Banks appealed, challenging only the court's upward departure. Id. at *3. On September 9, 1997, the United States Court of Appeals for the Sixth Circuit affirmed. Banks, 1997 WL 561421.

         II. Standard of Review for § 2255 Motions

         Pursuant to 28 U.S.C. § 2255(a):

A prisoner in custody under sentence of a court established by Act of Congress claiming the right to be released upon the ground that the sentence was imposed in violation of the Constitution or laws of the United States, or that the court was without jurisdiction to impose such sentence, or that the sentence was in excess of the maximum authorized by law, or is otherwise subject to collateral attack, may move the court which imposed the sentence to vacate, set aside or correct the sentence.

         “A prisoner seeking relief under 28 U.S.C. § 2255 must allege either: (1) an error of constitutional magnitude; (2) a sentence imposed outside the statutory limits; or (3) an error of fact or law that was so fundamental as to render the entire proceeding invalid.” Short v. United States, 471 F.3d 686, 691 (6th Cir. 2006) (quotation marks omitted). A prisoner must file his § 2255 motion within one year of the latest of:

(1) the date on which the judgment of conviction becomes final;
(2) the date on which the impediment to making a motion created by governmental action in violation of the Constitution or laws of the United States is removed, if the movant was prevented from making a motion by such governmental action;
(3) the date on which the right asserted was initially recognized by the Supreme Court, if that right has been newly recognized by the Supreme Court and made retroactively applicable to cases on collateral review; or
(4) the date on which the facts supporting the claim or claims presented could have been discovered through the exercise of due diligence.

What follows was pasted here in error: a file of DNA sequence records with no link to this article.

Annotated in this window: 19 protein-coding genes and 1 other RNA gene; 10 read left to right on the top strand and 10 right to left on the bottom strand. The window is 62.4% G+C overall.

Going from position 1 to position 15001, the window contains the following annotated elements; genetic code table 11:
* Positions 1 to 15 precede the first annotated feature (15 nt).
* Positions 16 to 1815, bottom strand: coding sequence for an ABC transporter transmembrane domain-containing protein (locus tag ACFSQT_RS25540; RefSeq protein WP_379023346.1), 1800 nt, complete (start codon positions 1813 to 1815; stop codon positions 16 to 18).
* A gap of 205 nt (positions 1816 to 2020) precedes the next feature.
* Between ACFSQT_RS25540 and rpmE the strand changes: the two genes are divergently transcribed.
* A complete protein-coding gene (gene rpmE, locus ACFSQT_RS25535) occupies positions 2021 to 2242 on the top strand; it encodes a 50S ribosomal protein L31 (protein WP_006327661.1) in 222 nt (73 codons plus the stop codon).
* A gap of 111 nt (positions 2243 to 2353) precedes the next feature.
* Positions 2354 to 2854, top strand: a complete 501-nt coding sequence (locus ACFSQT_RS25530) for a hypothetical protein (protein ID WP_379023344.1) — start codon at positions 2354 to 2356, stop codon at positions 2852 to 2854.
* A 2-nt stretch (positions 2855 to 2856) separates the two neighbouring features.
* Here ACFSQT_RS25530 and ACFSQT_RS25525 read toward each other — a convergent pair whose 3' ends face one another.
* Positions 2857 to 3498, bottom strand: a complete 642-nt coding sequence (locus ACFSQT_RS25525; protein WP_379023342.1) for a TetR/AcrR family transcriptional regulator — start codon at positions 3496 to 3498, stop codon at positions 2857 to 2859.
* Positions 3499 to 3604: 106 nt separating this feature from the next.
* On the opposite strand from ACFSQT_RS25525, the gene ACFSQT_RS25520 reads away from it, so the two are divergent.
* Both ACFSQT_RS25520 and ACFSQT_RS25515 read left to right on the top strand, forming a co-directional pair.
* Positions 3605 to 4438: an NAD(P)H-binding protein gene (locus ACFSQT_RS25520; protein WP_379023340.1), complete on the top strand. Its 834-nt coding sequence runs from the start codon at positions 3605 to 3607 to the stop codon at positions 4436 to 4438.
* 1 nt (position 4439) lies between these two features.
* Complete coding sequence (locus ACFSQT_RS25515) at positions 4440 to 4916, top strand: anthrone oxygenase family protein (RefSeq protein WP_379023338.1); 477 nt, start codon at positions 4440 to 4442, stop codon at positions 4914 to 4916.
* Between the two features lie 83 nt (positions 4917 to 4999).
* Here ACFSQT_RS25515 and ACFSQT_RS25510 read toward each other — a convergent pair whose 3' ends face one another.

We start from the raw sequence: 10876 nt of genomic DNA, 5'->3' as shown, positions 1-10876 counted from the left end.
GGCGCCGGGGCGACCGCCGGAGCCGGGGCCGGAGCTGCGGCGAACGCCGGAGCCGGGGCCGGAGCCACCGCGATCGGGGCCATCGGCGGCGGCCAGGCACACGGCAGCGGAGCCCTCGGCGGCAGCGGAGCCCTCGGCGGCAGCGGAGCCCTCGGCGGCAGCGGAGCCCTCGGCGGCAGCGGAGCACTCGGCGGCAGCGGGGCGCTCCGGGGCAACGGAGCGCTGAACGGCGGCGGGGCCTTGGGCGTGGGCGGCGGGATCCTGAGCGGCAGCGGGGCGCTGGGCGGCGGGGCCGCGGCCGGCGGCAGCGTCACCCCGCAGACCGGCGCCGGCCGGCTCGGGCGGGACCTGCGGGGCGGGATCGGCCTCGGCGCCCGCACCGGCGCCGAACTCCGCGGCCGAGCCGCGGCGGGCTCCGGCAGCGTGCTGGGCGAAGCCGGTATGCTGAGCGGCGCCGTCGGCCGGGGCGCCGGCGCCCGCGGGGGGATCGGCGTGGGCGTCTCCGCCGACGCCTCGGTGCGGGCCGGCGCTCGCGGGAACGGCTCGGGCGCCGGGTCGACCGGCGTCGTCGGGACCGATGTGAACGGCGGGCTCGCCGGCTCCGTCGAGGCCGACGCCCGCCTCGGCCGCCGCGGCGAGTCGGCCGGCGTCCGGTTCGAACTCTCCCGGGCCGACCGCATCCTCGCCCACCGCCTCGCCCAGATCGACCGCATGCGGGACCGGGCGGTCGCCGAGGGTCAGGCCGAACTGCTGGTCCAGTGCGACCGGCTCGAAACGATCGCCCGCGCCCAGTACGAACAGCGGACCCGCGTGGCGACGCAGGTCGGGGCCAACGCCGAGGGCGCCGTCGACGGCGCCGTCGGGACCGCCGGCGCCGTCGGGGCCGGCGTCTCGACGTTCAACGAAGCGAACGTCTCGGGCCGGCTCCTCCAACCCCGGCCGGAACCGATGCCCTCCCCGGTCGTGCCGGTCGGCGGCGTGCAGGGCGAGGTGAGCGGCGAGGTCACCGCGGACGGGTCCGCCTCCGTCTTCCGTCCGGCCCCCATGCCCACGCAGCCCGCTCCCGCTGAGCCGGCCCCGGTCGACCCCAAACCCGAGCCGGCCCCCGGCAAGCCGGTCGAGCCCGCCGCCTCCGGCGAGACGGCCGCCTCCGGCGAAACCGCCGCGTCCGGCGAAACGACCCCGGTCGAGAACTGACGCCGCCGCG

28 U.S.C. § 2255(f).

         A § 2255 motion is not a substitute for a direct appeal. Ray v. United States, 721 F.3d 758, 761 (6th Cir. 2013). “[C]laims not raised on direct appeal, ” which are thus procedurally defaulted, “may not be raised on collateral review unless the petitioner shows cause and prejudice.” Massaro v. United States, 538 U.S. 500, 504 (2003); see also, e.g., El-Nobani v. United States, 287 F.3d 417, 420 (6th Cir. 2002) (withdrawal of guilty plea); Peveler v. United States, 269 F.3d 693, 698-99 (6th Cir. 2001) (new Supreme Court decision issued during pendency of direct appeal); Phillip v. United States, 229 F.3d 550, 552 (6th Cir. 2000) (trial errors). Alternatively, a petitioner may obtain review of a procedurally defaulted claim by demonstrating his “actual innocence.” Bousley v. United States, 523 U.S. 614, 622-23 (1998).

         After a § 2255 motion is filed, it is reviewed by the Court and, “[i]f it plainly appears from the motion, any attached exhibits, and the record of prior proceedings that the moving party is not entitled to relief, the judge must dismiss the motion.” Rule 4(b), Rules Governing Section 2255 Proceedings for the United States District Courts (“§ 2255 Rules”). “If the motion is not dismissed, the judge must order the United States attorney to file an answer, motion, or other response within a fixed time, or to take other action the judge may order.” Id. The § 2255 movant is entitled to reply to the government's response. Rule 5(d), § 2255 Rules. The Court may also direct the parties to provide additional information relating to the motion. Rule 7, § 2255 Rules.

         III. Analysis

         A. Basis and Timeliness of § 2255 Motion

         Banks challenges his sentence based on Johnson, which provides a new rule of constitutional law made retroactively applicable to cases on collateral review. Welch v. United States, 136 S.Ct. 1257, 1268 (2016). Banks's § 2255 Motion alleges constitutional error that resulted in a sentence that now exceeds the statutory limits applicable to his offense. See Short, 471 F.3d at 691. Johnson was decided on June 26, 2015, and Banks filed his Motion on April 22, 2016. (Cv. ECF No. 1.) Banks filed his Motion within one year of Johnson. Banks's Motion is timely. See 28 U.S.C. § 2255(f)(3).[2]

         B. ACCA “Violent Felony” Framework

         Under the ACCA, a defendant convicted under 18 U.S.C. § 922(g) who has three previous convictions for violent felonies or serious drug offenses is subject to an enhanced mandatory minimum sentence of 180 months' imprisonment, 18 U.S.C. § 924(e), with a maximum sentence of life, United States v. Little, 61 F.3d 450, 454 (6th Cir. 1995) (citing United States v. Wolak, 923 F.2d 1193, 1199 (6th Cir. 1991)). Without the ACCA-enhancement, a defendant convicted ...